Florian Schui’s Austerity: The Great Failure is a readable book, which has seen me through my Tube journeys this week, but an odd one. He presents thinking about austerity through the ages as seen through two prisms: the religious and moral strand of thought in western tradition about the inherent virtue of modest living and thrift; and the sensible economic perspective, reaching its pinnacle in Keynesian thought, that analyses consumer spending and fiscal expansion as the source of prosperity. Modern austerity, from Thatcherism and its Hayekian emphasis on the small state, to the post-crisis argument for austerity, is therefore described as essentially theological.
Austerity: The Great Failure
“Today, there is general agreement that growing consumption is a pre-condition for economic growth and the satisfaction of potentially unlimited material wants is accepted as one of the principal objectives of economic activity,” Schui writes. The environmental movement is portrayed as a quasi-religious movement descended from the 19th century Romantics. Yet the final chapter of the book is an assessment of the ‘good life’, in much the same vein as in How Much is Enough? by Edward and Robert Skidelsky. It’s a pretty sudden corner turn right at the end.
Another oddity is that the book hardly mentions debt (as I noted on glancing through the index). Given that today’s case for austerity – and indeed previous versions – rest heavily on debt-related arguments, this is a glaring omission. I think it makes David Graeber’s Debt: The First 5000 Years, for all that it is a flawed book, a far more credible critique of austerity measures.
A third strange bit of the argument here comes in the discussion of why Keynesianism fell out of favour because of stagflation in the 1970s, to be succeeded by Thatcherism. Schui argues that the true cure for stagflation was not the Hayek-inspired effort to shrink the state that we got (and that had great popular support, given the massively disruptive public sector strikes as unions tried to win higher pay rises), but instead more government spending and indeed an extension of central planning as practiced in the Soviet bloc. This is a boldly contrarian argument to say the least.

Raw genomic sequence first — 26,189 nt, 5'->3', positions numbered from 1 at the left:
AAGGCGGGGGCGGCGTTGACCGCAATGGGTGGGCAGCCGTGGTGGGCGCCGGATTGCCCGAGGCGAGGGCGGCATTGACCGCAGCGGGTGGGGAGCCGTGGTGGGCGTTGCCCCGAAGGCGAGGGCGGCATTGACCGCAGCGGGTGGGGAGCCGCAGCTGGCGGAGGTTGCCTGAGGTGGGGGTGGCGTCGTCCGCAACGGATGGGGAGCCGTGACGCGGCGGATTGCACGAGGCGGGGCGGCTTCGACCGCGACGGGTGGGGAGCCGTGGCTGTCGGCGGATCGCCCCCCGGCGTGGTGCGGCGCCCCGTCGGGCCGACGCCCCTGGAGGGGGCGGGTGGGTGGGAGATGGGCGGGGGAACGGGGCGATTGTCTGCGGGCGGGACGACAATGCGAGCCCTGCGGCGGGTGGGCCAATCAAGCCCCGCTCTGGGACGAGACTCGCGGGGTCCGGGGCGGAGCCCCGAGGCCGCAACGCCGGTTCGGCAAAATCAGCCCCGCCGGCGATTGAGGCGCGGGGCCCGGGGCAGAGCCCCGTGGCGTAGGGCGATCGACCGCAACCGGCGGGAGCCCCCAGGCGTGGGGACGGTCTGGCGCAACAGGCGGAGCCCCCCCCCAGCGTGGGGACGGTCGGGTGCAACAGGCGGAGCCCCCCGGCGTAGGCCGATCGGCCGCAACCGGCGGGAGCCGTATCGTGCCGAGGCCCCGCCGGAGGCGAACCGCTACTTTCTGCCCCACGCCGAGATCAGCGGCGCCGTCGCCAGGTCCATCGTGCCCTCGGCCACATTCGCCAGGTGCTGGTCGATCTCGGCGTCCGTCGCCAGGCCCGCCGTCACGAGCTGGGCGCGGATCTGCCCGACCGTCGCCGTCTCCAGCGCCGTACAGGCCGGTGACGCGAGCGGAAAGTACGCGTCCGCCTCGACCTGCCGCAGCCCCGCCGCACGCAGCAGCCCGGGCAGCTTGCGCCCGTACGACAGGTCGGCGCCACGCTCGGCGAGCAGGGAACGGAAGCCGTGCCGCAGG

A final complaint is that the book claims economics can explain how to maximise growth but can not answer the question, do we need more growth? I think it’s exactly the other way round. Economics says, yes we need more growth – very few of the world’s people enjoy the good life of a distinguished western European academic; and as many economists – including for example Joel Mokyr in The Gifts of Athena (and me too in GDP: A Brief but Affectionate History) – point out, growth is the name we give to the constant process of innovation that has improved our health, life expectancy, and quality of life so massively.
What we don’t know is how to increase growth, the elusive gold of our kind of alchemy. If we did, nobody would see austerity as a dilemma. Faster growth would remove any need to worry about debt. Without it, rescheduling/default or inflation are the more troubling options. This is algebra, not theology.